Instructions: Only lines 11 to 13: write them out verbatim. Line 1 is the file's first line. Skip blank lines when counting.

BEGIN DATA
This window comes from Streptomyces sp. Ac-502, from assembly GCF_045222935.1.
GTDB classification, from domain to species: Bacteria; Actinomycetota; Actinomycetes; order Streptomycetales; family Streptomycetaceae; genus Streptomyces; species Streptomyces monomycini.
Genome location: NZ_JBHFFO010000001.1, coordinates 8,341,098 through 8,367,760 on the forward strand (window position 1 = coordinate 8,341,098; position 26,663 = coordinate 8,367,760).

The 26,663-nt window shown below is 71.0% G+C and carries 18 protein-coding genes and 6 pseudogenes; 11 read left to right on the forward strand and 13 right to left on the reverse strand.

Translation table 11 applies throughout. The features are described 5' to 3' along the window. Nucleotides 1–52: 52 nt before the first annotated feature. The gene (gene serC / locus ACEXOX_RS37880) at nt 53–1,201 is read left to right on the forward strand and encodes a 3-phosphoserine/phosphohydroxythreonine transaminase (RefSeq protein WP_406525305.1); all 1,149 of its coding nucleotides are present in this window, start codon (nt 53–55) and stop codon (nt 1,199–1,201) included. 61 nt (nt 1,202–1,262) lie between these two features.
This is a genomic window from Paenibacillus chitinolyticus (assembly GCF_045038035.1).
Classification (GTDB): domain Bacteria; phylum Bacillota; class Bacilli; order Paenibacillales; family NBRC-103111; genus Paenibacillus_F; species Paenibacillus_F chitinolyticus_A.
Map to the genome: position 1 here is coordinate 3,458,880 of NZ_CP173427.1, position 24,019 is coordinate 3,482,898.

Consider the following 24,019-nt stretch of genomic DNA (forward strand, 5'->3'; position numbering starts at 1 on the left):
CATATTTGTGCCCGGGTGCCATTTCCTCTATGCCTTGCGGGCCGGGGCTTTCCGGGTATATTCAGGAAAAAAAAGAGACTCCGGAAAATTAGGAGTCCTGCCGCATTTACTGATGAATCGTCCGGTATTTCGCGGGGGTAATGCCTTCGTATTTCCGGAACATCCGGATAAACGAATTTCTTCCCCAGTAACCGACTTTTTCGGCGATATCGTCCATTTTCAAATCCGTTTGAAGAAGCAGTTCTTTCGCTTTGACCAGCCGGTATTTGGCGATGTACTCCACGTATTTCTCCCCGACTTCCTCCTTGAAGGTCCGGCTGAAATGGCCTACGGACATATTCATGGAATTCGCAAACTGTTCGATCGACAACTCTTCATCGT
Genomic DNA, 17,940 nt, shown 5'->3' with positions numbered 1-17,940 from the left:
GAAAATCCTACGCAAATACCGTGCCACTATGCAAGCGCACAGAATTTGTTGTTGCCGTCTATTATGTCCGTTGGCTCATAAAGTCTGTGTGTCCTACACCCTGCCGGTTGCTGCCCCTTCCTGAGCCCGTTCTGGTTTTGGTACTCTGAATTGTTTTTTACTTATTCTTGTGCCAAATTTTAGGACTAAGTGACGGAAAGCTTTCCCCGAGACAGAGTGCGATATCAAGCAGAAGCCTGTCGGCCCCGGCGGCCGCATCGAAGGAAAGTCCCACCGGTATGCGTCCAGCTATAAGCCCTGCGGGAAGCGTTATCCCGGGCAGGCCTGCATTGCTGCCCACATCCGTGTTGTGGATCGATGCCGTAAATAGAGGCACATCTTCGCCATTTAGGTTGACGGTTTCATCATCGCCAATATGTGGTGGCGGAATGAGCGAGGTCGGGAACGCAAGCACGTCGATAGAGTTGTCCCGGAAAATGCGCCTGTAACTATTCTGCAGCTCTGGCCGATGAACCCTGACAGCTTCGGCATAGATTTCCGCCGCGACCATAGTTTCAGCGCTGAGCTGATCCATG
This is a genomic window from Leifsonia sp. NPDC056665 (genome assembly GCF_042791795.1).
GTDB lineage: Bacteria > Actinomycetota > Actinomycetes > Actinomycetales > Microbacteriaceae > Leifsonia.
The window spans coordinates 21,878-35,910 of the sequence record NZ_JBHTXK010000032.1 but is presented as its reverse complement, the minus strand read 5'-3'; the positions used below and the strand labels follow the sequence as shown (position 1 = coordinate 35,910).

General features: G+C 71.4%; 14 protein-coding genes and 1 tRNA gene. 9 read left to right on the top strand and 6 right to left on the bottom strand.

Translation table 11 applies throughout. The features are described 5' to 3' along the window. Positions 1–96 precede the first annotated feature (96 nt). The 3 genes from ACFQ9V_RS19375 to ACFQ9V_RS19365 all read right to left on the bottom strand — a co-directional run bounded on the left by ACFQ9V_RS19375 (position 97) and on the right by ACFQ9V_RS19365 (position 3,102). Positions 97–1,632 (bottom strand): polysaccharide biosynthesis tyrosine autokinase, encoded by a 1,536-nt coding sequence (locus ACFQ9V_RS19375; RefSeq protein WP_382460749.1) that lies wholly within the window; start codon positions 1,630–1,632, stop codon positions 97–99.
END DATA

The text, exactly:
Genomic DNA, 17,940 nt, shown 5'->3' with positions numbered 1-17,940 from the left:
GAAAATCCTACGCAAATACCGTGCCACTATGCAAGCGCACAGAATTTGTTGTTGCCGTCTATTATGTCCGTTGGCTCATAAAGTCTGTGTGTCCTACACCCTGCCGGTTGCTGCCCCTTCCTGAGCCCGTTCTGGTTTTGGTACTCTGAATTGTTTTTTACTTATTCTTGTGCCAAATTTTAGGACTAAGTGACGGAAAGCTTTCCCCGAGACAGAGTGCGATATCAAGCAGAAGCCTGTCGGCCCCGGCGGCCGCATCGAAGGAAAGTCCCACCGGTATGCGTCCAGCTATAAGCCCTGCGGGAAGCGTTATCCCGGGCAGGCCTGCATTGCTGCCCACATCCGTGTTGTGGATCGATGCCGTAAATAGAGGCACATCTTCGCCATTTAGGTTGACGGTTTCATCATCGCCAATATGTGGTGGCGGAATGAGCGAGGTCGGGAACGCAAGCACGTCGATAGAGTTGTCCCGGAAAATGCGCCTGTAACTATTCTGCAGCTCTGGCCGATGAACCCTGACAGCTTCGGCATAGATTTCCGCCGCGACCATAGTTTCAGCGCTGAGCTGATCCATG
This is a genomic window from Leifsonia sp. NPDC056665 (genome assembly GCF_042791795.1).